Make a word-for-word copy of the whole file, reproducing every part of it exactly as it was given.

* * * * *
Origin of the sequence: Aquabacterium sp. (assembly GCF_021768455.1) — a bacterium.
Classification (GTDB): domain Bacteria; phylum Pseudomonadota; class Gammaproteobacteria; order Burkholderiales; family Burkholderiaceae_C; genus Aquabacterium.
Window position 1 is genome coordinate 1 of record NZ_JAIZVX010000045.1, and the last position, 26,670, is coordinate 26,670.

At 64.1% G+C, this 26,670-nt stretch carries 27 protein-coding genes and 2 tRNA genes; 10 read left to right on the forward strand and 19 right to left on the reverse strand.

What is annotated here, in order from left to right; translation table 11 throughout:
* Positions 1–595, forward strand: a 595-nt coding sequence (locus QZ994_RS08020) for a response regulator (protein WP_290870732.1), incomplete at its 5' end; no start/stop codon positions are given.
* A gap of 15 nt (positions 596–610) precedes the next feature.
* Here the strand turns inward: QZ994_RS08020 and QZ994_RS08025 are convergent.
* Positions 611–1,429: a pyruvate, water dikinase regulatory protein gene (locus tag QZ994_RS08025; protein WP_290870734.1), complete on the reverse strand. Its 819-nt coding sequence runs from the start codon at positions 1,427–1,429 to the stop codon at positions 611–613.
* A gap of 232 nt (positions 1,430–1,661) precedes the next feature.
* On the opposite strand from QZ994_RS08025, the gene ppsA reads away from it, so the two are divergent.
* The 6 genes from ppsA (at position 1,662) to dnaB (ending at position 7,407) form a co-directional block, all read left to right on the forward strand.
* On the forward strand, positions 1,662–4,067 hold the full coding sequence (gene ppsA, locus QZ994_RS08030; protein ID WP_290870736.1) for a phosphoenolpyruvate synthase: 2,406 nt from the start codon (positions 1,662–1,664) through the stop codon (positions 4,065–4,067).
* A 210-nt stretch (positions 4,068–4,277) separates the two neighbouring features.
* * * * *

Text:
Origin of the sequence: Aquabacterium sp. (assembly GCF_021768455.1) — a bacterium.
Classification (GTDB): domain Bacteria; phylum Pseudomonadota; class Gammaproteobacteria; order Burkholderiales; family Burkholderiaceae_C; genus Aquabacterium.
Window position 1 is genome coordinate 1 of record NZ_JAIZVX010000045.1, and the last position, 26,670, is coordinate 26,670.

At 64.1% G+C, this 26,670-nt stretch carries 27 protein-coding genes and 2 tRNA genes; 10 read left to right on the forward strand and 19 right to left on the reverse strand.

What is annotated here, in order from left to right; translation table 11 throughout:
* Positions 1–595, forward strand: a 595-nt coding sequence (locus QZ994_RS08020) for a response regulator (protein WP_290870732.1), incomplete at its 5' end; no start/stop codon positions are given.
* A gap of 15 nt (positions 596–610) precedes the next feature.
* Here the strand turns inward: QZ994_RS08020 and QZ994_RS08025 are convergent.
* Positions 611–1,429: a pyruvate, water dikinase regulatory protein gene (locus tag QZ994_RS08025; protein WP_290870734.1), complete on the reverse strand. Its 819-nt coding sequence runs from the start codon at positions 1,427–1,429 to the stop codon at positions 611–613.
* A gap of 232 nt (positions 1,430–1,661) precedes the next feature.
* On the opposite strand from QZ994_RS08025, the gene ppsA reads away from it, so the two are divergent.
* The 6 genes from ppsA (at position 1,662) to dnaB (ending at position 7,407) form a co-directional block, all read left to right on the forward strand.
* On the forward strand, positions 1,662–4,067 hold the full coding sequence (gene ppsA, locus QZ994_RS08030; protein ID WP_290870736.1) for a phosphoenolpyruvate synthase: 2,406 nt from the start codon (positions 1,662–1,664) through the stop codon (positions 4,065–4,067).
* A 210-nt stretch (positions 4,068–4,277) separates the two neighbouring features.